29. I have to nominate Fight Club; it saddens me that there’s still no review for it here. 1001 Movies You Must See Before You Die included it on their list, and it is generally considered one of the best book to film adaptations. The now-widespread plot twist is the most easily identifiable strange element, but there are many others. The opening credits appear inside of a brain whose neurons fire the response for fear. Having a protagonist attend support groups for diseases he doesn’t have is offbeat, but when you include meditation with a visible peguin power animal, a skin-and-bones patient announcing her handcuffs and lubricant, and Meat Loaf with motherly “bitch tits” from reactions to testosterone injections, the story surpasses the mere unusual.
    And this is all before Tyler Durden’s anarchic operations take over. As a waiter, he and his followers urinate into the food of their wealthy clients. As a theater projectionist, he splices frames of pornography into children’s movies while pointing out the “cigarette burns” in the literal film the audience watches. He steals gooey bags of fat from liposuction clinics and makes it into soap, so he can profit off the rich. He also concocts nitroglycerin from the fat so he can undermine their society. Helena Bonham Carter gives her most iconic crazy performance as Marla Singer, describing how she found her dress “bound with electrical tape like a sex crime victim.” Towards the end the improbability escalates as the narrator seems to find that every adult male in America works for Tyler’s Project Mayhem. The antisocial black humor rings true, as some of these incidents actually happened to the novel’s author Chuck Palahniuk and his friends when they participated in the Cacophony Society.

  30. “Ritual dos Sádicos” (Awakening of the Beast – 1970).
    Jose Mojica Marins’ mockumentary is a LSD extravaganza with split personalities, a bizarre strip-potty scene and monstruous people made of butt smoking light cigarettes, a penis and some leaves glued to said penis.

  31. Hey! I want to suggest O Ornitólogo (The Ornithologist) by Joao Pedro Rodrigues (2015) as a nominee. It’s a mystic story of a bird watcher who experiences an odyssey after he and his canoe get caught into strong currents. The plot resembles the life of Saint Anthony of Padua but is added by two weird Chinese female pilgrims, a young deaf shepherd and several masked ritualists dancing around a campfire. It’s a stunning and strange movie.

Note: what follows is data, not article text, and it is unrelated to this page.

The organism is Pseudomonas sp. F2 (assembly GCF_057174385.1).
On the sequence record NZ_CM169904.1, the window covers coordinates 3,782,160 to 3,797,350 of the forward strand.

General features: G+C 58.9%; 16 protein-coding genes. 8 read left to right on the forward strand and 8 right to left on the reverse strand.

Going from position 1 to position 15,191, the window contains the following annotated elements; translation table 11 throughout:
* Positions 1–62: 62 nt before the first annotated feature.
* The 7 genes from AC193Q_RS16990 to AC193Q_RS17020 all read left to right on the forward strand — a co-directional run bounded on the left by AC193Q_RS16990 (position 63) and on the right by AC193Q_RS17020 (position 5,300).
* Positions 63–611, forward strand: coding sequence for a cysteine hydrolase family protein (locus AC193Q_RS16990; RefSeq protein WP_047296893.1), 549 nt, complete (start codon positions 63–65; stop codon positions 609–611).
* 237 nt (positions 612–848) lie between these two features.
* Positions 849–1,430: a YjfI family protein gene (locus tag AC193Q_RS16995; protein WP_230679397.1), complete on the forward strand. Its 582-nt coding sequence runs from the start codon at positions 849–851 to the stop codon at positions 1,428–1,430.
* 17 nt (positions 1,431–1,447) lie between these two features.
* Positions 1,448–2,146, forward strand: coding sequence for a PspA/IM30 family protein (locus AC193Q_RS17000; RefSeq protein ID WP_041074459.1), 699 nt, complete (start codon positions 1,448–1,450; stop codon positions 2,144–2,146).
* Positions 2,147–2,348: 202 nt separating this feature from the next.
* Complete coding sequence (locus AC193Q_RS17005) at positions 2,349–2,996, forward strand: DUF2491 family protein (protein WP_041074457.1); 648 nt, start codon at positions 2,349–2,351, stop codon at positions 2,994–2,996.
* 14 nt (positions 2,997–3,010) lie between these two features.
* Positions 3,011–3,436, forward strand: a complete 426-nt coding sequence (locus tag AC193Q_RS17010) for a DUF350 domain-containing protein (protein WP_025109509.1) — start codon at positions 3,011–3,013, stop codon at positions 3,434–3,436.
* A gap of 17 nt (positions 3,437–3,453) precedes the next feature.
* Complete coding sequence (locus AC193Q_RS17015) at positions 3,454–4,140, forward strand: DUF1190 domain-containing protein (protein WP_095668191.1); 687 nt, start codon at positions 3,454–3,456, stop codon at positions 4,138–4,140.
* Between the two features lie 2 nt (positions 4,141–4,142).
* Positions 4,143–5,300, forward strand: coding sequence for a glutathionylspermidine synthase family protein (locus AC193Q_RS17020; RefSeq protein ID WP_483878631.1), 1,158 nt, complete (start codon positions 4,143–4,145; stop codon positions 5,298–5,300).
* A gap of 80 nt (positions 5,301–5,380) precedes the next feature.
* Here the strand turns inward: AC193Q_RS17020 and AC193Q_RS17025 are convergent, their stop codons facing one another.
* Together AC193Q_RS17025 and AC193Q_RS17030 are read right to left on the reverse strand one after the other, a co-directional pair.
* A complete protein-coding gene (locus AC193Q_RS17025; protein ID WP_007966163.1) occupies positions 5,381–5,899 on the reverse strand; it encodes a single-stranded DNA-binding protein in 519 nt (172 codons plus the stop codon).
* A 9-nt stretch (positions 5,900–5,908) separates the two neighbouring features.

32. Save The Green Planet is one of the weirdest movies I have ever seen. It will leave you laughing at first and maybe wounded at last (sometimes switching between emotions in the same scene) but in any case it’ll make you ask until the last minutes ‘What kind of movie is this going to be?’ The execution is questionable, but you definitely come out of it thinking that your eyes and ears have experienced something they hadn’t before. And that’s even after watching many movies of this list.
    Does the fact that it’s pretty high on the reader suggestion list count as seconding it?

  33. May I nominate REFLECTIONS IN A GOLDEN EYE .
    It was a sixties film based on the novel by Carson Mc Cullers. It stars Marlon Brando, Julie Harris, Zorro David and Elizabeth Taylor. Please consider this southern gothic entry.

  34. I will second “Save the Green Planet”. Excellent bizarre Korean film that balances multiple wild tonal and genre shifts almost effortlessly. I’m surprised that “I’m a Cyborg but That’s OK” got in the list before this film did.

  35. I’m not sure if this can count as a nomination (because I think it was actually produced for TV), but I would like to put up Lars Von Tiers Medea. Anti-Christ. Melancholia. Dancer in the Dark. None of them come close to the singularity of Medea.

    If that movie is excluded, I would like to nominate “Liquid Sky” which 366 Weird Movies has promised a re-review of for a long time. This is by far one of my favorite films of the 80s. It’s a movie that I’ve always felt should be in continuous print – but it continues to be only sporadically available every 20 years or so. It almost seems forgotten now, now that we are deep into the new millennium. For all we know Anne Carlisle might be 70 years old now! I dream of a blu-ray.

    I would like to second the very Kenneth Anger-ish, Pink Narcissus.

  36. I definitely have to nominate “Survive Style 5+” – it’s not only a weird movie, but a great one at that. The intertwined stories shine with their extraordinary ideas and the film’s colorfulness.

  37. I would like to second The Berberian Sound Studio – a fantastic meta-horror film, which brought out the art of the foley artist. And you’ve got to love the title of the film being made – The Equestrian Vortex needs now to be completed. Great to see Toby Jones in a leading role too.

Comments are closed.